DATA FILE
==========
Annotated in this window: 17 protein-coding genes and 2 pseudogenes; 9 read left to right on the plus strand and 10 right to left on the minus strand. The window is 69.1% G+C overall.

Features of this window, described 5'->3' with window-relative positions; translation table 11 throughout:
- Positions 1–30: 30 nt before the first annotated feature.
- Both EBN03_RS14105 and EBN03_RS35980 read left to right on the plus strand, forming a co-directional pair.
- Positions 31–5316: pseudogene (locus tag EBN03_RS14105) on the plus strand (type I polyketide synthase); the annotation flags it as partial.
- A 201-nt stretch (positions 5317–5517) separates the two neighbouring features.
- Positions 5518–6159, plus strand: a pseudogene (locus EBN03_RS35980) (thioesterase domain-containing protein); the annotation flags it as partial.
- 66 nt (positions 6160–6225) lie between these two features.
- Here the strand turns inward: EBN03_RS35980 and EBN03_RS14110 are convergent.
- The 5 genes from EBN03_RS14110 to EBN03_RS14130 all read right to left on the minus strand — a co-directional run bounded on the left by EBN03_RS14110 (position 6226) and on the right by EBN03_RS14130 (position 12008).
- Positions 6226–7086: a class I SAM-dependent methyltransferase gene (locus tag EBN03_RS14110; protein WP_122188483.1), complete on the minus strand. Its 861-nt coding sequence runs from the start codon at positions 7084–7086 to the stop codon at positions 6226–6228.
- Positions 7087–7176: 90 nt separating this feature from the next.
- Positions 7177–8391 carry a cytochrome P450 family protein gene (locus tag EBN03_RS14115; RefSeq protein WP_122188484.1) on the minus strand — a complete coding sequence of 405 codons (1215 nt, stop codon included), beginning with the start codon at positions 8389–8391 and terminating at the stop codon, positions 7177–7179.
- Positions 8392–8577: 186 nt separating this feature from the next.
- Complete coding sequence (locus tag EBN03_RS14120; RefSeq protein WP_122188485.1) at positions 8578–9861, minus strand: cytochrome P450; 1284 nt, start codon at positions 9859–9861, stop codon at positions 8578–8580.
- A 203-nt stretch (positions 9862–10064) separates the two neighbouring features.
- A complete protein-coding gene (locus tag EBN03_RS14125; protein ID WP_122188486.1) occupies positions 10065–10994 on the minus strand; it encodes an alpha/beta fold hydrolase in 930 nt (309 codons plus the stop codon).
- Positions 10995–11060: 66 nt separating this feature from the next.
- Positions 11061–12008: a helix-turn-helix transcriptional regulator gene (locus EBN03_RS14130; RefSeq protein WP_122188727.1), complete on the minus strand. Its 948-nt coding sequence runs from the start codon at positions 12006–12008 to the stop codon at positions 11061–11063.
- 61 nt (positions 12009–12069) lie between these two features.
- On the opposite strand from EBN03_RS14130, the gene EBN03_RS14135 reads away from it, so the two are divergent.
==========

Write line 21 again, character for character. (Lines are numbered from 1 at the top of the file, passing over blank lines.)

- On the opposite strand from EBN03_RS14130, the gene EBN03_RS14135 reads away from it, so the two are divergent.